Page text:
I suspect that because fathers working outside the home is the way it's always been, people assume that dads have it all worked out. Maybe guys are taught that "this is how it is, therefore you don't get to complain about it". For me, personally, Mom working felt perfectly normal because she always had, but Dad was on-and-off employed--and miserable when he was working (he didn't get a job that made him happy, and that made him feel less guilty about not being home to take care of me, until I was in college). It seemed to me like that work-life balance was much, much harder on my father than on my mother, but you're absolutely right that there aren't studies on that, or people taking it very seriously. It's interesting that it's a situation that really shortchanges men in the course of assuming something stereotypical to be true about women.
3rd-Feb-2009 08:40 pm (UTC)
So, um, I assume that you're angry about the societal biases that mean that a study like that is the norm, and not the study itself (which seems reasonable to me, as others above have also commented, given the aforementioned societal biases). These societal biases also annoy me no end-- well, you've heard me rant on it before-- I don't know that there's any changing them until most parents start raising their girls to think that it's perfectly okay to be the provider and have their husband be a stay-at-home caregiver (really-- I know so many women who can't deal with that idea; I myself have problems with it, though I know it's blatantly unfeminist and I hate that I do that), and their boys (and actually both sexes) to think that being a stay-at-home parent is a career worthy of respect. Okay, I'll stop my own little rant now :)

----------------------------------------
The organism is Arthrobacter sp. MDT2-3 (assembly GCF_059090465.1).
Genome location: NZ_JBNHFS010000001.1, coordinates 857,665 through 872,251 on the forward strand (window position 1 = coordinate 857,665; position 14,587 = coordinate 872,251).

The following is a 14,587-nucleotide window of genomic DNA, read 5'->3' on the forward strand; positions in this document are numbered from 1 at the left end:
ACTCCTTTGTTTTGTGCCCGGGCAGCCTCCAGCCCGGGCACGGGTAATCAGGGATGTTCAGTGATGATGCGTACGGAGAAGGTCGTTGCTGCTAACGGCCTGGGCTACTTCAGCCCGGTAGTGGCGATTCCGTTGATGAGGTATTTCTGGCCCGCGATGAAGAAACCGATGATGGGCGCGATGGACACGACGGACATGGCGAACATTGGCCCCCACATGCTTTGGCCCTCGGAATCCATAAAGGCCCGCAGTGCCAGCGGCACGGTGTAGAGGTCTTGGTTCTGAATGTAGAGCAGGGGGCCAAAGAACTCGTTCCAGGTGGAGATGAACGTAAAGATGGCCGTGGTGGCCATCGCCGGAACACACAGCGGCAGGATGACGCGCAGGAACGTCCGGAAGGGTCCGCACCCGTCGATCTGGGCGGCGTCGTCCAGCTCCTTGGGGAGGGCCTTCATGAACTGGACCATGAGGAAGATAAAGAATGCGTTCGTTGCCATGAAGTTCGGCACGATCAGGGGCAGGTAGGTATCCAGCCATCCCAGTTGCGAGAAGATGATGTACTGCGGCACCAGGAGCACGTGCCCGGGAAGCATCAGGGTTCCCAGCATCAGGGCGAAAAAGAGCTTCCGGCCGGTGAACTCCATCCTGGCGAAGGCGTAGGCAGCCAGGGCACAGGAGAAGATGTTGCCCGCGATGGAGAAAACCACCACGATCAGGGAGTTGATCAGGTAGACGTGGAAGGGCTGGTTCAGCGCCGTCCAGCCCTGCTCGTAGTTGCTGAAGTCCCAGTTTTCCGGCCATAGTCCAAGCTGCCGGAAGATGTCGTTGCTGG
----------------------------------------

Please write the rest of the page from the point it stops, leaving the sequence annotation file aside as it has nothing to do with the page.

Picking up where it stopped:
4th-Feb-2009 06:13 pm (UTC)
I can give you a mom's perspective, coming not only from me but also a lot of friends. Those factors don't have to do with work-life balance for mothers or fathers, they have to do with old values that -most- (not all) families still deal with.

Most affluent working mothers are still married. Most affluent mothers have to hold to a high standard of mothering and housekeeping. That means, that on top of working, they also have to have a clean, beautiful house ready to show off at the next wine and cheese party; fresh, homemade snacks for the kids' parties at school; healthy homemade dinners most nights of the week; and the kids have to have clean, ironed, stylish clothing--for which they have to do all the shopping; and they do -most- of the volunteering in the class, running kids to activities, etc. In -most- homes, the women still do all of the above. With all of that responsibility, there's little time for her to adequately take care of herself or her children.

In less affluent, or single-mother homes, there are many fewer expectations. Most can't afford large homes, and aren't expected to keep them company ready. Most eat convenience meals. Because of income restrictions, the kids don't have a lot of after-school activities. The kids tend to do better in school because they are in childcare after school, and most of those programs have "homework time" and someone to help with homework.

The issue is really one of men needing to take on more responsibility at home for cooking, cleaning, childcare, laundry, shopping, etc. Unfortunately, many men, especially conservative men, grew up watching their mothers do all of the above while dad mowed the lawn on Saturday. My husband and I are struggling with this right now, and now that he's unemployed he appreciates how much I do and how much work is involved. Before that, he thought that I had "plenty of time" during the day to do it all. He constantly insinuated that he worked much harder at his job than I did at home, my job, and school. What he doesn't realize is that I used to do all that *and* work *and* go to school.

What we need is a society wherein men and women can share responsibilities based on how much each of them work.